• The Foreign Minister of Australia, Kevin Rudd, expressed its sympathy and solidarity with Brazil, "As Australia's Foreign Minister I extend our heartfelt condolences, our sympathy, our solidarity and our support to the good people of Brazil, going through a terrible time right now. "[25]

See also[edit]


  1. ^ "Número de mortos na Região Serrana já passa de 900 após chuvas de janeiro" (in Portuguese). 15 February 2011.
  2. ^ Brasileiro, Adriana (17 January 2010). "Brazil Cities Hit by Landslides, Floods Will Need $1.2 Billion to Recover". Bloomberg. Retrieved 21 January 2011.
  3. ^ G1 RJ (14 January 2011). "Sobe para 5 número de cidades com mortes após chuva na Região Serrana". G1 RJ (in Portuguese). Retrieved 14 January 2011.
  4. ^ "Número de mortos na Região Serrana já passa de 900 após chuvas de janeiro" (in Portuguese). 15 February 2011.
  5. ^ "Sobe número de casos de leptospirose em cidades da Região Serrana atingidas pelas chuvas de janeiro" (in Portuguese). 9 February 2011.
  6. ^ "Sobe para 869 o número de mortos da Região Serrana em consequência das chuvas de janeiro" (in Portuguese). 1 February 2011.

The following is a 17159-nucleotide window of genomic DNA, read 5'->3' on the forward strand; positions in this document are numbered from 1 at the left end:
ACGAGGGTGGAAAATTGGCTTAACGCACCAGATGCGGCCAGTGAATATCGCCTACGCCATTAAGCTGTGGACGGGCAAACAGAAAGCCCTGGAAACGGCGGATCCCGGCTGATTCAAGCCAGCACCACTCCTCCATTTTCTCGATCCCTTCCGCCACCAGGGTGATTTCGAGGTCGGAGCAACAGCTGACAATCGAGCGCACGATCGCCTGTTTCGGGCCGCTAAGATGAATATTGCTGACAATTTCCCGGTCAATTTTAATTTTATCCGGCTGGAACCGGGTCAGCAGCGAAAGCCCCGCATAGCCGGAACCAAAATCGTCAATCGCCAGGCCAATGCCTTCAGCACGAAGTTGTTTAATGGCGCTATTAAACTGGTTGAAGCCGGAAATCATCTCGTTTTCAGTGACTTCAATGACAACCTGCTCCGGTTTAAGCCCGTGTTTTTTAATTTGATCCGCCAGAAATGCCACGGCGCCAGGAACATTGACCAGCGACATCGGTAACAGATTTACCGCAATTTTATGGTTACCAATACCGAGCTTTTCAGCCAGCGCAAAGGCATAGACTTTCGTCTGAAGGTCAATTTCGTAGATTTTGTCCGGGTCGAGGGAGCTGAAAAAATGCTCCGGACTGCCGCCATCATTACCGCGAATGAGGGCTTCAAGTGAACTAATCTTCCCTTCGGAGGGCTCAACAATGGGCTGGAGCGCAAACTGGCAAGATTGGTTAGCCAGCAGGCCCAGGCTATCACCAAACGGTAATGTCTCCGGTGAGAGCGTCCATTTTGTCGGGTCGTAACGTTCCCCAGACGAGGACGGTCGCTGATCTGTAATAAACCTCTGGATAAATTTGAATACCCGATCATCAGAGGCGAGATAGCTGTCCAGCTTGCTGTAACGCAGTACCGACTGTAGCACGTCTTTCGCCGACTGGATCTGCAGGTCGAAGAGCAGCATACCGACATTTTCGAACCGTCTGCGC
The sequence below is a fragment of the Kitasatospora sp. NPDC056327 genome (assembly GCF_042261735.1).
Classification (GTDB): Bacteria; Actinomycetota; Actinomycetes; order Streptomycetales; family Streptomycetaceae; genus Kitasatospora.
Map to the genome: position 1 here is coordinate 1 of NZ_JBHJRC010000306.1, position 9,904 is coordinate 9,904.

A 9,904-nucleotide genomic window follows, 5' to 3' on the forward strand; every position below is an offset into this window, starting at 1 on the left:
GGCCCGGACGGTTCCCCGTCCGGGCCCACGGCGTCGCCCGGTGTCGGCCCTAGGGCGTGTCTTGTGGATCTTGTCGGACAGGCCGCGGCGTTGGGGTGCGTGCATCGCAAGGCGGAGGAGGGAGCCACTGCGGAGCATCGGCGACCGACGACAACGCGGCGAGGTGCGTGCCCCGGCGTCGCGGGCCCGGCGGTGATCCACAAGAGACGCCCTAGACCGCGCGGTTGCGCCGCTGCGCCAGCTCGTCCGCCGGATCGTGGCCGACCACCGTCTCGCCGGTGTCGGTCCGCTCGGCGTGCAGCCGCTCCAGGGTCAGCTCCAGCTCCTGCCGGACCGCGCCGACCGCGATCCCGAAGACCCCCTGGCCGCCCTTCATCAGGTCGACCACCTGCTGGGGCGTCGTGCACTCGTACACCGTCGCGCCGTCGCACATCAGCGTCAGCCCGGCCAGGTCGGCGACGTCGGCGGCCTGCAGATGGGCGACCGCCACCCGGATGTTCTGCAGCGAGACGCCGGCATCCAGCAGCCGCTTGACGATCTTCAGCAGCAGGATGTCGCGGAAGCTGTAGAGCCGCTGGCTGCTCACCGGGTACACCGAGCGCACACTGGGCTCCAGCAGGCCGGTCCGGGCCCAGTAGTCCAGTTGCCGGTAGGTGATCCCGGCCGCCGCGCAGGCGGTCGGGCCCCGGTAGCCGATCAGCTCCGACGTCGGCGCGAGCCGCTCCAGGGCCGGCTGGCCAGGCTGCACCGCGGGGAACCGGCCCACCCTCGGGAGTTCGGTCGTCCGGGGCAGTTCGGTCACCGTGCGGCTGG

7. ^ World (16 January 2011). "Death toll from Brazil floods hits 600". The Irish Times. Archived from the original on 22 October 2012. Retrieved 16 January 2011.
  8. ^ "Chuva na Região Serrana é maior tragédia climática da história do país". G1 and Jornal Nacional (in Portuguese). G1. 13 January 2011. Retrieved 13 January 2011.
  9. ^ Freire, Aluizio; Lauriano, Carolina; Araújo, Glauco; Leta, Thamine (13 January 2011). "Número de mortos na Região Serrana do Rio passa de 400". G1 (in Portuguese). Retrieved 13 January 2011.
  10. ^ Paiva, Aurélio (14 January 2011)"Maior tragédia do Brasil foi na Serra das Araras" Archived 20 January 2011 at the Wayback Machine (in Portuguese). Diário do Vale. Retrieved 19 January 2011.
  11. ^ Rossetto, Luciana (13 January 2011). "Chuva em SP e em Nova Friburgo ultrapassa média histórica, diz Inpe". G1 (in Portuguese). Retrieved 13 January 2011.
  12. ^ Tabak, Bernardo (13 January 2011). "Campus da Uerj ficou ilhado em Nova Friburgo, na Região Serrana do RJ". G1 (in Portuguese). Retrieved 13 January 2011.
  13. ^ Vaz, Tatiana (13 January 2011). "Chuva paralisa fábrica da cerveja Itaipava". Veja (in Portuguese). Retrieved 13 January 2011.
  14. ^ Braathen, Einar: Brazil: Successful Country, Failed Cities?, NIBR International Blog 24.01.11 Archived 30 April 2011 at the Wayback Machine